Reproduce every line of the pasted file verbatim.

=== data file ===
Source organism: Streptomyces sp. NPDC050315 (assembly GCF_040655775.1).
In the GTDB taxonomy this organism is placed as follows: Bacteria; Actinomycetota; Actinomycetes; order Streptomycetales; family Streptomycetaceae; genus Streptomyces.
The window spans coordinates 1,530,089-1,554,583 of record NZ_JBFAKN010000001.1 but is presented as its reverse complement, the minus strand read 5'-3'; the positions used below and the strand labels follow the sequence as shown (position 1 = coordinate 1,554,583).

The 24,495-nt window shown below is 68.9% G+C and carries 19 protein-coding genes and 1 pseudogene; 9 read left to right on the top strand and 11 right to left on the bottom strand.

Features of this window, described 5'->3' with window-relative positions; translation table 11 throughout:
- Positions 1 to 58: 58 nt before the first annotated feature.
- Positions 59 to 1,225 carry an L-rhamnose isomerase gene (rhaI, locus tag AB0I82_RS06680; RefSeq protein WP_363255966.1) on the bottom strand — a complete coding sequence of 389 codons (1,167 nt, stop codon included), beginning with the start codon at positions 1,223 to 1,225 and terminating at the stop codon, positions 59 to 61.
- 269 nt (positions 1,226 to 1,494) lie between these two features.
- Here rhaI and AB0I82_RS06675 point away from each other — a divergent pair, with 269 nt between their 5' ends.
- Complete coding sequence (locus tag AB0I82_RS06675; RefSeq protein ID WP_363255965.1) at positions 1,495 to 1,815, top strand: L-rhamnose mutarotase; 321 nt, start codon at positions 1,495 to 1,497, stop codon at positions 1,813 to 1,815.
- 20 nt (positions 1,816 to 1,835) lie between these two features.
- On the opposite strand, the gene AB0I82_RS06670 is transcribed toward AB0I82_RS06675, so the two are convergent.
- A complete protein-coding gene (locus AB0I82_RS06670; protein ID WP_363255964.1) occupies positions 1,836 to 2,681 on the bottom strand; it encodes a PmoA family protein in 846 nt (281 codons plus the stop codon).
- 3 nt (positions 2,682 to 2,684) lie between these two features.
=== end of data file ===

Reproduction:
Source organism: Streptomyces sp. NPDC050315 (assembly GCF_040655775.1).
In the GTDB taxonomy this organism is placed as follows: Bacteria; Actinomycetota; Actinomycetes; order Streptomycetales; family Streptomycetaceae; genus Streptomyces.
The window spans coordinates 1,530,089-1,554,583 of record NZ_JBFAKN010000001.1 but is presented as its reverse complement, the minus strand read 5'-3'; the positions used below and the strand labels follow the sequence as shown (position 1 = coordinate 1,554,583).

The 24,495-nt window shown below is 68.9% G+C and carries 19 protein-coding genes and 1 pseudogene; 9 read left to right on the top strand and 11 right to left on the bottom strand.

Features of this window, described 5'->3' with window-relative positions; translation table 11 throughout:
- Positions 1 to 58: 58 nt before the first annotated feature.
- Positions 59 to 1,225 carry an L-rhamnose isomerase gene (rhaI, locus tag AB0I82_RS06680; RefSeq protein WP_363255966.1) on the bottom strand — a complete coding sequence of 389 codons (1,167 nt, stop codon included), beginning with the start codon at positions 1,223 to 1,225 and terminating at the stop codon, positions 59 to 61.
- 269 nt (positions 1,226 to 1,494) lie between these two features.
- Here rhaI and AB0I82_RS06675 point away from each other — a divergent pair, with 269 nt between their 5' ends.
- Complete coding sequence (locus tag AB0I82_RS06675; RefSeq protein ID WP_363255965.1) at positions 1,495 to 1,815, top strand: L-rhamnose mutarotase; 321 nt, start codon at positions 1,495 to 1,497, stop codon at positions 1,813 to 1,815.
- 20 nt (positions 1,816 to 1,835) lie between these two features.
- On the opposite strand, the gene AB0I82_RS06670 is transcribed toward AB0I82_RS06675, so the two are convergent.
- A complete protein-coding gene (locus AB0I82_RS06670; protein ID WP_363255964.1) occupies positions 1,836 to 2,681 on the bottom strand; it encodes a PmoA family protein in 846 nt (281 codons plus the stop codon).
- 3 nt (positions 2,682 to 2,684) lie between these two features.